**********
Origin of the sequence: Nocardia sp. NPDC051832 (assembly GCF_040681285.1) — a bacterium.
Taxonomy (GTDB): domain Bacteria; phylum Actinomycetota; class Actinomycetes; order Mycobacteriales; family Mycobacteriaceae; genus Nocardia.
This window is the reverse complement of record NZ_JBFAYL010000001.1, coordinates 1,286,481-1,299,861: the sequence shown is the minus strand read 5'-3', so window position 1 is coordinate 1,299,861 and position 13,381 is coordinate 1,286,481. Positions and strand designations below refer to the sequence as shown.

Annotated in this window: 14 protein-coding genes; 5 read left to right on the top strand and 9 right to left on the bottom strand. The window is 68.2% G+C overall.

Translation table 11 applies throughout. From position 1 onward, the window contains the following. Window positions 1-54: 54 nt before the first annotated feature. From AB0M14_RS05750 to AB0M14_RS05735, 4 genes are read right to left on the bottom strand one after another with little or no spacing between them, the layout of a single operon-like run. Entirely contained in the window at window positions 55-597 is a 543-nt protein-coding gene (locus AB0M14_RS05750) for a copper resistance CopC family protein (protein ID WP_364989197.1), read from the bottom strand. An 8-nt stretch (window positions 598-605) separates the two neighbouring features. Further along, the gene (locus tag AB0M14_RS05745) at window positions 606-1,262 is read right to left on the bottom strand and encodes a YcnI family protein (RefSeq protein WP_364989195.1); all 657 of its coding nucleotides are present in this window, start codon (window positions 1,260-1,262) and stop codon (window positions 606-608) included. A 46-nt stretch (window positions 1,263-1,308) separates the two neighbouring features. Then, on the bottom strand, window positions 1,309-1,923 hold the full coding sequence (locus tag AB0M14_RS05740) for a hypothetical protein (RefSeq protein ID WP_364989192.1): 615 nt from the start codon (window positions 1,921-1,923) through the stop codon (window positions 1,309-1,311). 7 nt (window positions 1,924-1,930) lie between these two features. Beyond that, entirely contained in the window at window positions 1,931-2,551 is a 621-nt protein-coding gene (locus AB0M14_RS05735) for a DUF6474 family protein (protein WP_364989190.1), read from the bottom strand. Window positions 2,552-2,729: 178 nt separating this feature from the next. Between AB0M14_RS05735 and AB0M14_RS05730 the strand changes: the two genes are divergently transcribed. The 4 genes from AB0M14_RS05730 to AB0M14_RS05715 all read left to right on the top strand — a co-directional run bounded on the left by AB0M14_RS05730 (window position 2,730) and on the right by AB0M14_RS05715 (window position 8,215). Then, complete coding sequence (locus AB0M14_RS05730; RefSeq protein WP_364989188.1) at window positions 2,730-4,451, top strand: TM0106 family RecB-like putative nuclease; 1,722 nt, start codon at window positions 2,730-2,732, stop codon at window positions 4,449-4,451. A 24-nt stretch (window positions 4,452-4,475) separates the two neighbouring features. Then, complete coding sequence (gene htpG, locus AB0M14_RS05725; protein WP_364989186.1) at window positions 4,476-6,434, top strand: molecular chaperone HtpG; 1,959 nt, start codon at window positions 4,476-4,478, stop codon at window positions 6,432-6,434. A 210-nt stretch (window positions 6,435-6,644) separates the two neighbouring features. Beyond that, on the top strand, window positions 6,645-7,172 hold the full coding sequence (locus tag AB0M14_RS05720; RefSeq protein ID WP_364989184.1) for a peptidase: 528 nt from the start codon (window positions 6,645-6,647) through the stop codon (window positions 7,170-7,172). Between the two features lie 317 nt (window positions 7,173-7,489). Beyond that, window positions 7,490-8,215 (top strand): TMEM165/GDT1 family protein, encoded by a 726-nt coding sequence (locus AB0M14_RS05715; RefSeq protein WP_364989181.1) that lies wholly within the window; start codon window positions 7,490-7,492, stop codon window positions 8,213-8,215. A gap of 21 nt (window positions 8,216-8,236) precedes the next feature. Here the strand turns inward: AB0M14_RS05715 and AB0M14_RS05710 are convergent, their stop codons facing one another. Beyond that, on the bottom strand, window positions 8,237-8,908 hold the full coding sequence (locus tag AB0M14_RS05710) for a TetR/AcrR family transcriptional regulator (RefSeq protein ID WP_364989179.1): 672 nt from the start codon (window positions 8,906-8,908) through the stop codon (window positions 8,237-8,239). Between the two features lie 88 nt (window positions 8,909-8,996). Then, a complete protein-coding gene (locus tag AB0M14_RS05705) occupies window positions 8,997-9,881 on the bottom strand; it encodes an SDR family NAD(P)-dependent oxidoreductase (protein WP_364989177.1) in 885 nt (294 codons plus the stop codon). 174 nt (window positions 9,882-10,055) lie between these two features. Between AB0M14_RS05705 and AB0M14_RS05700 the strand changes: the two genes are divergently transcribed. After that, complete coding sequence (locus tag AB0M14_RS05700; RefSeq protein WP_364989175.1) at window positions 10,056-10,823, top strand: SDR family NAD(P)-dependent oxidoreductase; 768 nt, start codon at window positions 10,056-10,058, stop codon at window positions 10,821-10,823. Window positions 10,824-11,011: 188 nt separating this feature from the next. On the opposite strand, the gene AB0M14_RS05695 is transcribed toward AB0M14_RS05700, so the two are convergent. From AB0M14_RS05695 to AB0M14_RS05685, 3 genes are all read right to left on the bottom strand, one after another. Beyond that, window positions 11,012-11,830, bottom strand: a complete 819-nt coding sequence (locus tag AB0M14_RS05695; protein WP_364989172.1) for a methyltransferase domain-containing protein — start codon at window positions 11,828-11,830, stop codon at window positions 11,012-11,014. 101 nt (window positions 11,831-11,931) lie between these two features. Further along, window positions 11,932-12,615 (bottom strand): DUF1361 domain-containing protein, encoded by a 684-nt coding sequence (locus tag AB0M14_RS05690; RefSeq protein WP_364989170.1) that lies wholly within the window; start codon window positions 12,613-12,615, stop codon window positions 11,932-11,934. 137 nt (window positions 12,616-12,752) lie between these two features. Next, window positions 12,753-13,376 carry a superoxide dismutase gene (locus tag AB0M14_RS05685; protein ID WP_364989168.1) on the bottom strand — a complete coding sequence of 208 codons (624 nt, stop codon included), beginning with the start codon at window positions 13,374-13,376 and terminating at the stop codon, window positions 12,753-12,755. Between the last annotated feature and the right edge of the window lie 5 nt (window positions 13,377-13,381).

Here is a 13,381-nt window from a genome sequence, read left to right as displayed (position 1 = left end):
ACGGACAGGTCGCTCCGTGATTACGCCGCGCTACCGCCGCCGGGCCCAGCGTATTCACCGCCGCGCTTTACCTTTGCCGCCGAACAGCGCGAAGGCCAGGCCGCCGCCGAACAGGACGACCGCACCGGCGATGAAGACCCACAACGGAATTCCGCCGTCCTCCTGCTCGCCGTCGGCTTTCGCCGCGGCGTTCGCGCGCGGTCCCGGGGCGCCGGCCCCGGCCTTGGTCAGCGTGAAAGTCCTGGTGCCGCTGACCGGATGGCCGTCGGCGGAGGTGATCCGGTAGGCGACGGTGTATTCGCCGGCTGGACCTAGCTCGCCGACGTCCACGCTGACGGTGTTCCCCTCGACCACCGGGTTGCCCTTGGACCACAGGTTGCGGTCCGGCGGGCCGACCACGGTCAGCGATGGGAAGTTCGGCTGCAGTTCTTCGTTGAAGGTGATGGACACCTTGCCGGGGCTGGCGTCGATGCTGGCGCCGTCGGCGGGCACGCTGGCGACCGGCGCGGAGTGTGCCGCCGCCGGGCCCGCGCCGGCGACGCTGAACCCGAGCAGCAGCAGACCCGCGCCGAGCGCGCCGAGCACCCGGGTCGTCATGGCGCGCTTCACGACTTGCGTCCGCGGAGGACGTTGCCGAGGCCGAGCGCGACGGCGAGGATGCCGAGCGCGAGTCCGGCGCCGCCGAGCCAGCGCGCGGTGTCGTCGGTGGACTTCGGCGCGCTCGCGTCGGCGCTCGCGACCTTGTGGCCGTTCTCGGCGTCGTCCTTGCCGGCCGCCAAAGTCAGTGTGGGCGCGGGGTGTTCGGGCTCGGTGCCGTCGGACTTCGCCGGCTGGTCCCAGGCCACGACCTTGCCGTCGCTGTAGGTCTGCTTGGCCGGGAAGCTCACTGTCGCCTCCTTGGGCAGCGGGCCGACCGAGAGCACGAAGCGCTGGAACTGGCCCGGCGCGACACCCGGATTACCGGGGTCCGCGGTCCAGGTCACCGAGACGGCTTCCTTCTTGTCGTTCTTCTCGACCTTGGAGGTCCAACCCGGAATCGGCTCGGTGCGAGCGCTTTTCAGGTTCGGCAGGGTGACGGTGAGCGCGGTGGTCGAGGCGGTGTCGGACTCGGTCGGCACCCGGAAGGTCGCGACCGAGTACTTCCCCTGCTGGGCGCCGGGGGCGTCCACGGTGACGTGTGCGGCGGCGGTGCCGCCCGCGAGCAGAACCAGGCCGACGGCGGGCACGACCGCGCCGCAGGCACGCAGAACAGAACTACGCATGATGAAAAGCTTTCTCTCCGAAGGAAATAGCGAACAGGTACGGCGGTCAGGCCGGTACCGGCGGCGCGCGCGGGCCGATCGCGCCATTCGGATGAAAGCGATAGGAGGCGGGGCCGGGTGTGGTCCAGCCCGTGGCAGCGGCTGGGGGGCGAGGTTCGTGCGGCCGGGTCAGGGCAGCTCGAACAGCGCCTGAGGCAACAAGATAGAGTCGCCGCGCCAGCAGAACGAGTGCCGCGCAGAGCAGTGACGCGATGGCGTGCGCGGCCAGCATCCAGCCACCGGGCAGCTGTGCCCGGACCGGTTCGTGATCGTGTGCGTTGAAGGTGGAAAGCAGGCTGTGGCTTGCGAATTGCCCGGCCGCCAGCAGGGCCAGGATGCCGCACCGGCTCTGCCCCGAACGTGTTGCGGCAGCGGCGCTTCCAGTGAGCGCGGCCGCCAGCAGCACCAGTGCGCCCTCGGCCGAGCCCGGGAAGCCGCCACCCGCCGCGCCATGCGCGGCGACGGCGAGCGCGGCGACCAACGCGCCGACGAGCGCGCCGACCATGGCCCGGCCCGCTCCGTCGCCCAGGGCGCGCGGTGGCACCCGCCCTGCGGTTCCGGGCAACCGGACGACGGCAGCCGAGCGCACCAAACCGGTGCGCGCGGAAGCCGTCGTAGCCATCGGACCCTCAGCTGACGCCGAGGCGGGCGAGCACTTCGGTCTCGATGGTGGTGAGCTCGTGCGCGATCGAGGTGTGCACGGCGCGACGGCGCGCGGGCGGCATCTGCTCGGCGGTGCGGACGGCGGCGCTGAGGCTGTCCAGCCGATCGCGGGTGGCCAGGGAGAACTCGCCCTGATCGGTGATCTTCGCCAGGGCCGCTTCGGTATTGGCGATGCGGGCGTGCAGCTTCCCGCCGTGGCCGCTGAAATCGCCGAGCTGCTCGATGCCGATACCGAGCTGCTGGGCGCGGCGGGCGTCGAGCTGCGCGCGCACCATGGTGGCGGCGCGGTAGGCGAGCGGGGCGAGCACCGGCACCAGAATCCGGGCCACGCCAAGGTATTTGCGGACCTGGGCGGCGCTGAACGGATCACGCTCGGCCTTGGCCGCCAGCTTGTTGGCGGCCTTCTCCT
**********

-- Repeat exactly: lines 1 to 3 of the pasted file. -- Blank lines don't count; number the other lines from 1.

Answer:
Origin of the sequence: Nocardia sp. NPDC051832 (assembly GCF_040681285.1) — a bacterium.
Taxonomy (GTDB): domain Bacteria; phylum Actinomycetota; class Actinomycetes; order Mycobacteriales; family Mycobacteriaceae; genus Nocardia.
This window is the reverse complement of record NZ_JBFAYL010000001.1, coordinates 1,286,481-1,299,861: the sequence shown is the minus strand read 5'-3', so window position 1 is coordinate 1,299,861 and position 13,381 is coordinate 1,286,481. Positions and strand designations below refer to the sequence as shown.